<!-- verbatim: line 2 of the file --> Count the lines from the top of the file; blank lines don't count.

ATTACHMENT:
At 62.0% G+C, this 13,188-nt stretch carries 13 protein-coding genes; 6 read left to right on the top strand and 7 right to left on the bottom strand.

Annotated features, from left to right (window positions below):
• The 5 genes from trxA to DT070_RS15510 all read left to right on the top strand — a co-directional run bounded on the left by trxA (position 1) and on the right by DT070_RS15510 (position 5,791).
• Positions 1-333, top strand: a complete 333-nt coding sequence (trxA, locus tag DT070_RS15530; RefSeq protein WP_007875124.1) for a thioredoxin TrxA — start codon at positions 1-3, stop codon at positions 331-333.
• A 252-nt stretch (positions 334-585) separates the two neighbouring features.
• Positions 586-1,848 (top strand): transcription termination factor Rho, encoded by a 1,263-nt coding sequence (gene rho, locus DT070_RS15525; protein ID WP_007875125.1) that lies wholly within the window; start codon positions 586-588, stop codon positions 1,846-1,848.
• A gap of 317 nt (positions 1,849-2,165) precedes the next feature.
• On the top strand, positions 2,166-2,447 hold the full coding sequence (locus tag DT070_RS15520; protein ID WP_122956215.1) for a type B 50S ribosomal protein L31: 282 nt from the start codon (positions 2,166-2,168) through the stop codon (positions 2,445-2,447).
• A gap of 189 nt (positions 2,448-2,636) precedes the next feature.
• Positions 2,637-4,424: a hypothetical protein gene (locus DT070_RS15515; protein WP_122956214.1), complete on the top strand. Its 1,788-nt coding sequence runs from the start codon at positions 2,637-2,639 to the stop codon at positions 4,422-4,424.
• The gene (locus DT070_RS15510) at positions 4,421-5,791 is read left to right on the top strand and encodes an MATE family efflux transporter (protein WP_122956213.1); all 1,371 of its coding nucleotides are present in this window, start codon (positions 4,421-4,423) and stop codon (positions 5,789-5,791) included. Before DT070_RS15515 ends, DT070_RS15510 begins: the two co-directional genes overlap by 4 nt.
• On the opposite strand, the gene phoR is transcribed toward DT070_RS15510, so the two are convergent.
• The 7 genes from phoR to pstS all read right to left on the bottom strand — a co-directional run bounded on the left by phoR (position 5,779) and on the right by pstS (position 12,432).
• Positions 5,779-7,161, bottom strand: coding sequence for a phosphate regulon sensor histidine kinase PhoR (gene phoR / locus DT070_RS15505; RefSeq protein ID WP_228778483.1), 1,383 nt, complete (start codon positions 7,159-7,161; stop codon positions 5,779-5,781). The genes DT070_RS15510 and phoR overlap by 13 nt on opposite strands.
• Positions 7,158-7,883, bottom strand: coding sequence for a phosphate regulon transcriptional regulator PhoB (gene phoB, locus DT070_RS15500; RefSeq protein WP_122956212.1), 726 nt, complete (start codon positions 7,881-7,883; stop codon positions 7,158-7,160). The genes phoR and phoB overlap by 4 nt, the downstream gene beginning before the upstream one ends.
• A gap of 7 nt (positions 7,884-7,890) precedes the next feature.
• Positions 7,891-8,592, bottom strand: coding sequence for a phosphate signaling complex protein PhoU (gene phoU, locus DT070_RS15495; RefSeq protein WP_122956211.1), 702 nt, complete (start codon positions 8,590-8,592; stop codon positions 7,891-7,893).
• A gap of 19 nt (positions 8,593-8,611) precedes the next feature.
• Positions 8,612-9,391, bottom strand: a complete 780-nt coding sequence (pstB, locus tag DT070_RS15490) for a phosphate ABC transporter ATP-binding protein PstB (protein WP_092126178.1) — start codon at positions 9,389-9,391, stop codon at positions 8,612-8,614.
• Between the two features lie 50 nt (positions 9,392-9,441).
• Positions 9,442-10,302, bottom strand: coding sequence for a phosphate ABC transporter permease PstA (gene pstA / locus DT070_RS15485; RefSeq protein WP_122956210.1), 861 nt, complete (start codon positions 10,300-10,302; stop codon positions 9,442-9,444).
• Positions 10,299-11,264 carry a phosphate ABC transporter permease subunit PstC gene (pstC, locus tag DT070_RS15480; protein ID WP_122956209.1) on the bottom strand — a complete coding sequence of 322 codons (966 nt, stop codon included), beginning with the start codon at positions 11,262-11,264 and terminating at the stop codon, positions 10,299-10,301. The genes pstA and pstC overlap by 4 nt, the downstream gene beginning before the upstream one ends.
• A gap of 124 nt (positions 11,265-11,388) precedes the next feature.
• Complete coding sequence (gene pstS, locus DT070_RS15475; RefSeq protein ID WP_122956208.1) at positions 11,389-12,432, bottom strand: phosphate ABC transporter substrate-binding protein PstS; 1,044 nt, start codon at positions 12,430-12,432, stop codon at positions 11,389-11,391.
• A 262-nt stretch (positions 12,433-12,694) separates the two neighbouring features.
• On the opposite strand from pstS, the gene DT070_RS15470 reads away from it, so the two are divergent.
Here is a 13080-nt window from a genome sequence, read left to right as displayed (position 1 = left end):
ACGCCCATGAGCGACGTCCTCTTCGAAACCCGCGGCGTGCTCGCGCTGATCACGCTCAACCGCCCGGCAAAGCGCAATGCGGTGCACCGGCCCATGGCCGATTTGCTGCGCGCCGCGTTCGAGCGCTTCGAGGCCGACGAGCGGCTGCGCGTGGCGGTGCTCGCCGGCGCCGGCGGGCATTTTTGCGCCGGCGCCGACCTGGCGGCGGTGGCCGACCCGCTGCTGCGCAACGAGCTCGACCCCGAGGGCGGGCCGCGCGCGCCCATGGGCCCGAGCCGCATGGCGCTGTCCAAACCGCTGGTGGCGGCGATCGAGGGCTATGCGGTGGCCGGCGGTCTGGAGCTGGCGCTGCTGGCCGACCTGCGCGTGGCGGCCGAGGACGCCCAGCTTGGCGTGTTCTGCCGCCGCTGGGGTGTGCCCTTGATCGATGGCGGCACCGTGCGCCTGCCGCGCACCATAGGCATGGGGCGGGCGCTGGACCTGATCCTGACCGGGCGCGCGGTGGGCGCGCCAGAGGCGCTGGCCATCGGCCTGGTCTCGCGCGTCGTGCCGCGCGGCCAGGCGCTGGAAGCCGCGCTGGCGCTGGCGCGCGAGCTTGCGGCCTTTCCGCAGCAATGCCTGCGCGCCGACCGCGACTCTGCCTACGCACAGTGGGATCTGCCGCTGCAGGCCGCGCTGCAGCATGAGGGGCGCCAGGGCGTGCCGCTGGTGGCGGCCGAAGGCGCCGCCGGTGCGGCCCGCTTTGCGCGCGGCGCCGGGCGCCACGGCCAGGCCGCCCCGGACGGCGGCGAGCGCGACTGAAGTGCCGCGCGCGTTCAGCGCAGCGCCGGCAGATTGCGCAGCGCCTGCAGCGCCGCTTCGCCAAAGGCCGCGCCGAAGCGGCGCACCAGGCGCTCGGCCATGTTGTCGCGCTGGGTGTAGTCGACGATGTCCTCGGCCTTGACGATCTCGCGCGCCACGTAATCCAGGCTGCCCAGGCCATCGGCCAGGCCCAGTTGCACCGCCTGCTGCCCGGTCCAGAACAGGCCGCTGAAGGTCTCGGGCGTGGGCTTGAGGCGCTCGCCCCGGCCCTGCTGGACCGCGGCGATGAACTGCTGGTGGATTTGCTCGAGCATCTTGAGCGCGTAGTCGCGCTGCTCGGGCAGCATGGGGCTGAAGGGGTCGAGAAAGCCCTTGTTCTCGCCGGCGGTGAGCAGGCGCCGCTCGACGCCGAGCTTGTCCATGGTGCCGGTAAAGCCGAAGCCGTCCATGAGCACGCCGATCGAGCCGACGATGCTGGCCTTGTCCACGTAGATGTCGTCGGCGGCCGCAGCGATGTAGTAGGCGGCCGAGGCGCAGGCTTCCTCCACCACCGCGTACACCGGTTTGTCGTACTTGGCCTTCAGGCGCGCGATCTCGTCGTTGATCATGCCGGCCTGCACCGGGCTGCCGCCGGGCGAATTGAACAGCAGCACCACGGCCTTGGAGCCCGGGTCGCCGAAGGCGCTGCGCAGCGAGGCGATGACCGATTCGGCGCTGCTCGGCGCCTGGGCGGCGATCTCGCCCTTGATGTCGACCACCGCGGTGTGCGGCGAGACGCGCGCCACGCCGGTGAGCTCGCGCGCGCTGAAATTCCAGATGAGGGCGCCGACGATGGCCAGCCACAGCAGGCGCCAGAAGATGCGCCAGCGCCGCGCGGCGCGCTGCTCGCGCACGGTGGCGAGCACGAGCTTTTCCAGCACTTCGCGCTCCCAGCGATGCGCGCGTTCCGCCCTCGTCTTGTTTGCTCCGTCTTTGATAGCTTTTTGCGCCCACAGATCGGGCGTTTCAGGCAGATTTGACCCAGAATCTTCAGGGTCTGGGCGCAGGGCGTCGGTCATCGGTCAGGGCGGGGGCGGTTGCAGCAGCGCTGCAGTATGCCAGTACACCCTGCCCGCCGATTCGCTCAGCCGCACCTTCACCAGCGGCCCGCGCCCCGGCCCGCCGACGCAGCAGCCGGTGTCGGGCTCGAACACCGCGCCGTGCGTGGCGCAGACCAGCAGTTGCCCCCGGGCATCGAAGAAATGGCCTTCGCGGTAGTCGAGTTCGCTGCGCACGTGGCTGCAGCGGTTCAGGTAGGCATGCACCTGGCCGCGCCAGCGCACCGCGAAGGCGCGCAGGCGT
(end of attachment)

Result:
Annotated features, from left to right (window positions below):